While we chatted, I did what I always do in these situations—I looked for the soundtrack. Much to my dismay, I couldn’t find it. Nor could I find very many releases of Johnny Mandel’s work in general. Digging deeper, I was saddened to learn that the only released version of any music from Escape to Witch Mountain was on an obscure Disneyland Records illustrated storybook LP narrated by Eddie Albert (who plays Jason O’Day). This news was particularly shocking since Escape to Witch Mountain was—at the time—one of Disney’s most successful live action films.

Escape to Witch Mountain Disneyland

Not quite what I was looking for…

I was beginning to lose hope that I could show my colleagues this wonderful music from my childhood without lugging in my parents’ VCR. I loved Escape to Witch Mountain so much that I learned Tony’s melodic riffs by ear during my brief stint taking harmonica lessons. It is, to this day, some of my favorite movie music.

But then the magic happened. A bit further down the search results, I stumbled upon a recent post on the INTRADA forums. If that name sounds familiar, it’s because they’ve released literally hundreds of film and video game soundtracks, both new and old. Imagine my surprise when, upon reading the post, I learned that not only was INTRADA releasing the Escape to Witch Mountain soundtrack, but it was out that very day! That’s right—40 years after the film’s release, on a day that I just happened to be wishing for a soundtrack, INTRADA was delivering with their full, limited edition Special Collection Volume 309 release.

Johnny Mandel—who is perhaps best known for “Suicide Is Painless” from M*A*S*H—was absolutely ahead of his time with Escape to Witch Mountain. Mandel’s deceptively simple themes were performed with a massive 50-odd-member orchestra, but with the addition of harmonica and eerie drones from the Moog synthesizer. The outcome feels like an alien adaptation of 1970s Disney fanfares. Playful tunes like “The Flying Camper” would be equally at home in any Disney film from the era, but Mandel’s biggest successes come when he subverts those expectations. There are ideas continually introduced throughout the film’s score which are later echoed via synthesizers that sound equally otherworldly 40 years later.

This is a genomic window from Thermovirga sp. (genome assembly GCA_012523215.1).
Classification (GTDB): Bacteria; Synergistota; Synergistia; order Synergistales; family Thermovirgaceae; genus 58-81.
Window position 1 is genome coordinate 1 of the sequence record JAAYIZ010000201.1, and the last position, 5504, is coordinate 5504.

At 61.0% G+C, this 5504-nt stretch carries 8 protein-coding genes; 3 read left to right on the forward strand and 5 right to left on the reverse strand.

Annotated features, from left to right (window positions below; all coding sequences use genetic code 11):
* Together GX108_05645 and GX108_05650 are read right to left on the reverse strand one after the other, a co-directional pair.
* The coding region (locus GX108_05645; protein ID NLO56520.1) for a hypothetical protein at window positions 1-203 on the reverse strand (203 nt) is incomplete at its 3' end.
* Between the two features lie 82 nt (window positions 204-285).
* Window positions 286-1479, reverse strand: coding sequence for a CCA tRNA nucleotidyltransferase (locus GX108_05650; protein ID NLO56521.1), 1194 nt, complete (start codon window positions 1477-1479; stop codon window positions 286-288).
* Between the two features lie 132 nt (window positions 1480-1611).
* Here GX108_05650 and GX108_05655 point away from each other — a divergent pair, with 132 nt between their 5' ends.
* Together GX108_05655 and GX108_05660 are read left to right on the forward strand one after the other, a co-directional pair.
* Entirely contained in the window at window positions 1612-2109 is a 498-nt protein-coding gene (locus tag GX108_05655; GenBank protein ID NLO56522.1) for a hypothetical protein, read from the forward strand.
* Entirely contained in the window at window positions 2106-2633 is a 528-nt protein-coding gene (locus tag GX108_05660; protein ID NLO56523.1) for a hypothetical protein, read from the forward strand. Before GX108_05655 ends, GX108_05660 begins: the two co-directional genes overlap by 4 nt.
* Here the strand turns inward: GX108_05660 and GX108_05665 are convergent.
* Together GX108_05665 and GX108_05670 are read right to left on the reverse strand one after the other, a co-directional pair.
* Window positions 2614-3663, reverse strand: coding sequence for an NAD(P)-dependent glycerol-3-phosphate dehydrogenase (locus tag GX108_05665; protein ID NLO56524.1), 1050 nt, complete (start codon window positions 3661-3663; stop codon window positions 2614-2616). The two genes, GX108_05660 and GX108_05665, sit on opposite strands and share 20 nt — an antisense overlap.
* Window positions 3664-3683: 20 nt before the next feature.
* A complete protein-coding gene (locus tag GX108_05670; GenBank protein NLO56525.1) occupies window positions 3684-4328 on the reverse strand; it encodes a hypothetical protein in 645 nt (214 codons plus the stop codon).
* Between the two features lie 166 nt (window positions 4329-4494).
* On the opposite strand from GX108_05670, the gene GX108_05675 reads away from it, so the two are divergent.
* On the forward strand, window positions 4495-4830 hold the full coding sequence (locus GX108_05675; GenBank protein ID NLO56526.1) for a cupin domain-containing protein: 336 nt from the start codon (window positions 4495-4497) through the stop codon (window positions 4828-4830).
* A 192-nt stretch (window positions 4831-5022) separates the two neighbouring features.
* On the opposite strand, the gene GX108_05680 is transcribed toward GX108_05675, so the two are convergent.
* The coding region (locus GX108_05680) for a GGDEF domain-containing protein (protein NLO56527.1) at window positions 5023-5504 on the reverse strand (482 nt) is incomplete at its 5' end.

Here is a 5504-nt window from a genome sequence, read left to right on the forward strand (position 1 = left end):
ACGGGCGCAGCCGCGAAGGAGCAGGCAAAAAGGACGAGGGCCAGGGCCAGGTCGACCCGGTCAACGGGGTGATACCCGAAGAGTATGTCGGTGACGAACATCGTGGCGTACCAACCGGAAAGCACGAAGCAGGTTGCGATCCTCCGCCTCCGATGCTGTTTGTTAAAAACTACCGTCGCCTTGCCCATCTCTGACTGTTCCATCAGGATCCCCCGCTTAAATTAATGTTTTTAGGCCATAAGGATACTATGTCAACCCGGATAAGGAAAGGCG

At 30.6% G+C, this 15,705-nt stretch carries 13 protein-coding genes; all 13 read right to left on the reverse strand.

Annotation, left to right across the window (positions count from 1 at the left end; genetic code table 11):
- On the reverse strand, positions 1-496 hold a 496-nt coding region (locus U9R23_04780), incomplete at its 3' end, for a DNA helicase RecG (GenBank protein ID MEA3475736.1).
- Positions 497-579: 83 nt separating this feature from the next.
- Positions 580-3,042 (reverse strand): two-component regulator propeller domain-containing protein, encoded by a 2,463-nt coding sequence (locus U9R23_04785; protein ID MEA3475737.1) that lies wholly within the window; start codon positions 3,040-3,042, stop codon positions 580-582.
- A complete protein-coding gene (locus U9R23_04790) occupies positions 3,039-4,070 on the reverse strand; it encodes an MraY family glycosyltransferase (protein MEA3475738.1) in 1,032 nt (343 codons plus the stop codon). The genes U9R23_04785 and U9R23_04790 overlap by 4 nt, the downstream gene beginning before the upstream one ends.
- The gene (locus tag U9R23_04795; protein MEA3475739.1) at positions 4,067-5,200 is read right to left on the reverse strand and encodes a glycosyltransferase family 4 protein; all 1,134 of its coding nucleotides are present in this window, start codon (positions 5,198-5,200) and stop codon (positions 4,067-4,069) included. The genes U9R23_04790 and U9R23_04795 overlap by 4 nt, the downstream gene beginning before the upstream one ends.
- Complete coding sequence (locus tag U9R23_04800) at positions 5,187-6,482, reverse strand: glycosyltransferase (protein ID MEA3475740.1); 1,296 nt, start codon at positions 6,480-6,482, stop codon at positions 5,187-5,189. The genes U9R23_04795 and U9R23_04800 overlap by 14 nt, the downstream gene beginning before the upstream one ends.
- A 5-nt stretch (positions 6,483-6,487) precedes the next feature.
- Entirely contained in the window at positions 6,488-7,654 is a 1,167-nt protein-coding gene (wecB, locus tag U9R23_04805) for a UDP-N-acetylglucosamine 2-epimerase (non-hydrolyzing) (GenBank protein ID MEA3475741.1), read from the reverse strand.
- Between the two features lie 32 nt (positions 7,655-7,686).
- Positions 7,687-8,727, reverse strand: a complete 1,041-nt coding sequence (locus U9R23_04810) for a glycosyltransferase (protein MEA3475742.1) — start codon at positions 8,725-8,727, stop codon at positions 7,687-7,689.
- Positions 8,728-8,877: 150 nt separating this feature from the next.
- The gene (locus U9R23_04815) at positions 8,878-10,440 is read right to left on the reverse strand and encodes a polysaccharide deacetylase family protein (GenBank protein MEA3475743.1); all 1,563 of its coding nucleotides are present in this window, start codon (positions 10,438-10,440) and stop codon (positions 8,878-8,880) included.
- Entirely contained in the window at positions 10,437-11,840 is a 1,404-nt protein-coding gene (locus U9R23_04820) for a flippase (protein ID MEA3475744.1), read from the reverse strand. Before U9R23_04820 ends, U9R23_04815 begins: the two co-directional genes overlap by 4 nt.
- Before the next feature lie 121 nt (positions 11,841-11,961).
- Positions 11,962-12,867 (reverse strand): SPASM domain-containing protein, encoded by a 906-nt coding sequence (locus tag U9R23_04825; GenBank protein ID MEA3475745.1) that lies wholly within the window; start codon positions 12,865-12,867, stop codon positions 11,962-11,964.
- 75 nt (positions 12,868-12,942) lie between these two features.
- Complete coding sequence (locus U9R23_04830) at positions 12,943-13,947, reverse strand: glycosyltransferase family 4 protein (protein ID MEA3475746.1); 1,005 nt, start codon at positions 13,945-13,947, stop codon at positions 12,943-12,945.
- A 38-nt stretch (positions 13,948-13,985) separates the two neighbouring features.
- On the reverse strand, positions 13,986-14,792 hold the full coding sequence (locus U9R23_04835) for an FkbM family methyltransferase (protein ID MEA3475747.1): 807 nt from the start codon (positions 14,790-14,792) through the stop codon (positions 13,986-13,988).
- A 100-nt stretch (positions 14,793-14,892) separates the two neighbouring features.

Not only has INTRADA teamed up with Disney to make this soundtrack finally available, but they’ve done so with more detail than could have been anticipated. The main themes are here, but so are all of the film’s musical cues and then some. For their limited CD release of the soundtrack, INTRADA (with producer Douglass Fake) have put together just about everything they could salvage from Disney’s long-term storage tapes ca. 1975.

Escape to Witch Mountain (Original Motion Picture Soundtrack)

That’s more like it!

The main score itself clocks in at just over 36 minutes, cues included. INTRADA has done a nice job of weaving together the more traditional soundtrack-type pieces and cues in a way that makes narrative sense within the context of the movie. The CD starts with Mandel’s “Main Title”—creepy dogs and all—and continues from there. While it may sound like overkill on paper, the cues are unique enough that they make sense tagging along. As mentioned in the liner notes (which are extensive and appreciated), many of these cues introduce motifs that reappear in future scored pieces.